Chemical fuel tanks

A new method for hydrogen storage using materials known as chemical hydrides could make fuel-cell vehicles more economically viable.

The technique is currently being researched by scientists at Los Alamos National Laboratory, the University of Alabama and the US Department of Energy’s Chemical Hydrogen Storage Center of Excellence.

The team believes chemical hydrides can be used as ‘chemical fuel tanks’ to store hydrogen. These compounds could then release hydrogen that could be used to run a fuel cell.

The researchers also believe these chemical hydrides could overcome some of the energy density issues associated with pure hydrogen.

Under normal conditions, pure hydrogen has a low energy density per unit volume. This means it cannot currently be used in vehicles capable of travelling 300 miles or more on a single fuel tank – a benchmark target set by the US Department of Energy.

The researchers found that ammonia borane is an attractive example of a chemical hydride because its hydrogen storage capacity is close to 20 per cent by weight. The chief drawback of ammonia borane, however, has been the lack of energy-efficient methods to reintroduce hydrogen back into the spent fuel once it has been released.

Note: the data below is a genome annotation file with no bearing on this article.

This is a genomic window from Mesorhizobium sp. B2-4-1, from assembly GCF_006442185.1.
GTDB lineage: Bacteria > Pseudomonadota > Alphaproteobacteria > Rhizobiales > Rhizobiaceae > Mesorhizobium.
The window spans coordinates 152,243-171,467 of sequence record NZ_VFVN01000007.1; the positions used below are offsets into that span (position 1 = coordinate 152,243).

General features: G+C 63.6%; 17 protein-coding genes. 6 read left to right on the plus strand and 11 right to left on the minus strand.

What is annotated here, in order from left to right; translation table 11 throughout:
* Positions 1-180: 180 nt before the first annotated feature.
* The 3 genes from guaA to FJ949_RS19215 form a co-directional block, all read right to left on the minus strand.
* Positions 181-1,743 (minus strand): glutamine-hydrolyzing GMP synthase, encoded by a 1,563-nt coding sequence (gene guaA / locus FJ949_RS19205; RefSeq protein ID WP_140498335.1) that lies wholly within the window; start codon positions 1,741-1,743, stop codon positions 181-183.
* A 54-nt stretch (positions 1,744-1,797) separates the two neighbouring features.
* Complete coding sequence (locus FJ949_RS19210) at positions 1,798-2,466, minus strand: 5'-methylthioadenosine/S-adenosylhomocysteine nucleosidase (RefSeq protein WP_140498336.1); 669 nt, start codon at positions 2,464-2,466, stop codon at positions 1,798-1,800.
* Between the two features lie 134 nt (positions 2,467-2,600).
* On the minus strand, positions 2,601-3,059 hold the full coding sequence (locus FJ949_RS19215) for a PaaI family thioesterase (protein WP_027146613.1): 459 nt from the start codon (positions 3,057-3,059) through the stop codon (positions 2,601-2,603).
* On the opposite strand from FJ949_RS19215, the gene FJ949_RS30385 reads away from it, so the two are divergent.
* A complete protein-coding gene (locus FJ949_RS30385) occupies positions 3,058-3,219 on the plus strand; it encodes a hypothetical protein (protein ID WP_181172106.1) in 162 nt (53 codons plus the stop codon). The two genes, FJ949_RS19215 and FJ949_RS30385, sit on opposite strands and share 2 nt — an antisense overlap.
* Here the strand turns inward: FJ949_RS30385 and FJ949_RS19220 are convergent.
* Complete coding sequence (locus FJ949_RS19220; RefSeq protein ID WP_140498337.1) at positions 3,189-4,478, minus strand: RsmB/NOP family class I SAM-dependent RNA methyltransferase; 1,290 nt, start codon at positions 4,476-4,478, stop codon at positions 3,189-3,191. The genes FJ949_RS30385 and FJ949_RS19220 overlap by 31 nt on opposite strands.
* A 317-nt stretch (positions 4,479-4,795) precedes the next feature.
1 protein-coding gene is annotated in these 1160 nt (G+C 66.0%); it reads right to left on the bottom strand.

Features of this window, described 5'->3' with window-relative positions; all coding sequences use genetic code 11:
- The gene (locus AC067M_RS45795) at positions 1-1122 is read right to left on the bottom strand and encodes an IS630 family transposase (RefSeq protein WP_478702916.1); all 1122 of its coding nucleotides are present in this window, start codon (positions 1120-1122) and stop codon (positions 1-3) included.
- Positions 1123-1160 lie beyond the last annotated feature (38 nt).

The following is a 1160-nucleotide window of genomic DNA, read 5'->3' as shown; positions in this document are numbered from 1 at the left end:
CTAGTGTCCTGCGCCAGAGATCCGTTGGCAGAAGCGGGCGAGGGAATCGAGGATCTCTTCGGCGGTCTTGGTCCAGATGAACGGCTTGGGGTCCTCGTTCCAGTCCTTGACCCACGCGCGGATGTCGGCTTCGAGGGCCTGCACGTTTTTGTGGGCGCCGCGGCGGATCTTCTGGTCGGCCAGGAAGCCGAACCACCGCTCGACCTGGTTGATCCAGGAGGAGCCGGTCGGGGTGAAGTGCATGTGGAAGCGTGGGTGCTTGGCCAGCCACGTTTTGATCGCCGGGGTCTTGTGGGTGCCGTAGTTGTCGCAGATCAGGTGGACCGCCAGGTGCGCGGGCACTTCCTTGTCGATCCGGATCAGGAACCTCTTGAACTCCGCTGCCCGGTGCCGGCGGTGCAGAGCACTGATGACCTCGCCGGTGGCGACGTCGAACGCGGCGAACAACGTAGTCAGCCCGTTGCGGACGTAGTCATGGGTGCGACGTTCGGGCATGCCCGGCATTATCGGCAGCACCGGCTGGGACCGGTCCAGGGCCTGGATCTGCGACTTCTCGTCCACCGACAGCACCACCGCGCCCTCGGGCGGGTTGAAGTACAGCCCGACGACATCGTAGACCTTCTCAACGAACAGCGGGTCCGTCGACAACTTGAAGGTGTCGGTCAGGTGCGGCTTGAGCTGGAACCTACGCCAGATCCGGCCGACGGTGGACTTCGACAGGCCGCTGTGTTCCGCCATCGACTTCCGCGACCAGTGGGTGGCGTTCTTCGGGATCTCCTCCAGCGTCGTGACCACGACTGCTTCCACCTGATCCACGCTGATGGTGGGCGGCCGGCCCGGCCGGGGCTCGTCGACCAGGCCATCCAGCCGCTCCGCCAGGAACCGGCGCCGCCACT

Los Alamos and University of Alabama researchers believe they might have solved the problem with a new method for efficiently recycling ammonia borane. The team discovered that a specific form of dehydrogenated fuel, called polyborazylene, could be recycled with relative ease using modest energy input.

Gene Peterson, leader of the chemistry division at Los Alamos, said this development is a significant step toward using ammonia borane as a possible energy carrier for transportation purposes.

The research team is currently working with colleagues at The Dow Chemical Company to improve overall chemical efficiencies and move toward large-scale implementation of hydrogen-based fuels within the transportation sector.